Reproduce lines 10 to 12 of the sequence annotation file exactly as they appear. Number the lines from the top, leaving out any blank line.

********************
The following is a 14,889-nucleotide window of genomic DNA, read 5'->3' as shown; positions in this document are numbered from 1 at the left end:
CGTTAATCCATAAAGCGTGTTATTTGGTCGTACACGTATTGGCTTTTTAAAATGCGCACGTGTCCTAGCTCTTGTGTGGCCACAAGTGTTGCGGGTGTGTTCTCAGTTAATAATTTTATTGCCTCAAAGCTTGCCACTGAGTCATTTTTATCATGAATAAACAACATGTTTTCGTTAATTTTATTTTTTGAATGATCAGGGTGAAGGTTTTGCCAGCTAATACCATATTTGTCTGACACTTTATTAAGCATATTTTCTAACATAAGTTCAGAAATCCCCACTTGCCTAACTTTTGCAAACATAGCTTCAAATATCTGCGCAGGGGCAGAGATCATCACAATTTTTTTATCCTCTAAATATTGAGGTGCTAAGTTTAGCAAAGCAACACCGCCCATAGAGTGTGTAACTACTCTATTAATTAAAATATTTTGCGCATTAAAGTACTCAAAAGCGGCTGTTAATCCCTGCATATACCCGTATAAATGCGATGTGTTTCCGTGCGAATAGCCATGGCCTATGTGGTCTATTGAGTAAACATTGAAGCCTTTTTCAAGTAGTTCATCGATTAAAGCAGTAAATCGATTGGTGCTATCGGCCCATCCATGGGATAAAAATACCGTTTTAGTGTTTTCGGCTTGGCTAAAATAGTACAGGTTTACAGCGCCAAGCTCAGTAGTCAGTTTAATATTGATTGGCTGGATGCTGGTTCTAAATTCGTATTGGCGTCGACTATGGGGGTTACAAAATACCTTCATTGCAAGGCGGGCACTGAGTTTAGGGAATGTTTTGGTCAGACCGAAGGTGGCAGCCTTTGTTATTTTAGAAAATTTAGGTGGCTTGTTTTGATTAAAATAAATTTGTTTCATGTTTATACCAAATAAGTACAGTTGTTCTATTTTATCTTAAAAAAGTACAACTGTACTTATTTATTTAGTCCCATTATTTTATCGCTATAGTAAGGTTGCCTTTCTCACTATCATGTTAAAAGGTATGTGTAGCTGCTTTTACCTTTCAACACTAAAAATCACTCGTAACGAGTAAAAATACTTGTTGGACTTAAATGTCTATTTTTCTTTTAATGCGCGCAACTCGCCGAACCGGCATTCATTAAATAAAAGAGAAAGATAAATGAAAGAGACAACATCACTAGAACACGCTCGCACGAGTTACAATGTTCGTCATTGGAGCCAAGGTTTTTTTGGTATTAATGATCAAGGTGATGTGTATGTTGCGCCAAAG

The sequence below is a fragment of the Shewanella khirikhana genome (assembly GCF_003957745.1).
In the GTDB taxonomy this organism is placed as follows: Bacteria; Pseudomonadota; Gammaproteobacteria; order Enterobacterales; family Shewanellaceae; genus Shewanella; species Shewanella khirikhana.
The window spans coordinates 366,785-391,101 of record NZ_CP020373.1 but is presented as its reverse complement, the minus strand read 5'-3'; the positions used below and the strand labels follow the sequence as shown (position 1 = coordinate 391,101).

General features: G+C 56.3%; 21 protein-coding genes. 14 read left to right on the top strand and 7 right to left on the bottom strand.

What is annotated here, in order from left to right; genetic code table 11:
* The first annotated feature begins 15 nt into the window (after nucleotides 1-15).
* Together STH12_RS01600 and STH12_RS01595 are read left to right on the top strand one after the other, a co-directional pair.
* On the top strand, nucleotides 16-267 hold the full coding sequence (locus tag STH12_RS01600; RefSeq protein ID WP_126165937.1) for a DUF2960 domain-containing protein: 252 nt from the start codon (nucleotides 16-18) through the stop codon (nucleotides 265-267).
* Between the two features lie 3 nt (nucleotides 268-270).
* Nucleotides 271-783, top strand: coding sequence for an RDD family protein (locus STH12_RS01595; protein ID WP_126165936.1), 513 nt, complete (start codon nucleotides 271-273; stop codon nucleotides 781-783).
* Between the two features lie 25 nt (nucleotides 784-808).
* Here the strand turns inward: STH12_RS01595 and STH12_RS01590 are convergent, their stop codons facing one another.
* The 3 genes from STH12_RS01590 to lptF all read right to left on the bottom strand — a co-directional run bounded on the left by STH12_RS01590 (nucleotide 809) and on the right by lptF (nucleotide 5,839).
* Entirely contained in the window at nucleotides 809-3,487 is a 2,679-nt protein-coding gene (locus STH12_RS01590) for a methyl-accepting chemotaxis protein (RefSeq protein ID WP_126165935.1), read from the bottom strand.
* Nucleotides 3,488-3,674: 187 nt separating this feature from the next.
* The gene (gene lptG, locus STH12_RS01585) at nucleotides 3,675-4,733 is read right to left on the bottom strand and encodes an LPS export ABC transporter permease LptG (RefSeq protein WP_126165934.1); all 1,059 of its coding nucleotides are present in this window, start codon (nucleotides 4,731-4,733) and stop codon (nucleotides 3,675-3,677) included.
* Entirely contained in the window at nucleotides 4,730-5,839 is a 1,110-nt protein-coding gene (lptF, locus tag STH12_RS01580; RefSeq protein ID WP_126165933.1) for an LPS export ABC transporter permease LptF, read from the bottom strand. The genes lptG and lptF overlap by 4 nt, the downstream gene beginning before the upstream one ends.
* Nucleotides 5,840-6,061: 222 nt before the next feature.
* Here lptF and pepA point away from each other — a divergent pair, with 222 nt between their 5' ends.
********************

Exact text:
* On the top strand, nucleotides 16-267 hold the full coding sequence (locus tag STH12_RS01600; RefSeq protein ID WP_126165937.1) for a DUF2960 domain-containing protein: 252 nt from the start codon (nucleotides 16-18) through the stop codon (nucleotides 265-267).
* Between the two features lie 3 nt (nucleotides 268-270).
* Nucleotides 271-783, top strand: coding sequence for an RDD family protein (locus STH12_RS01595; protein ID WP_126165936.1), 513 nt, complete (start codon nucleotides 271-273; stop codon nucleotides 781-783).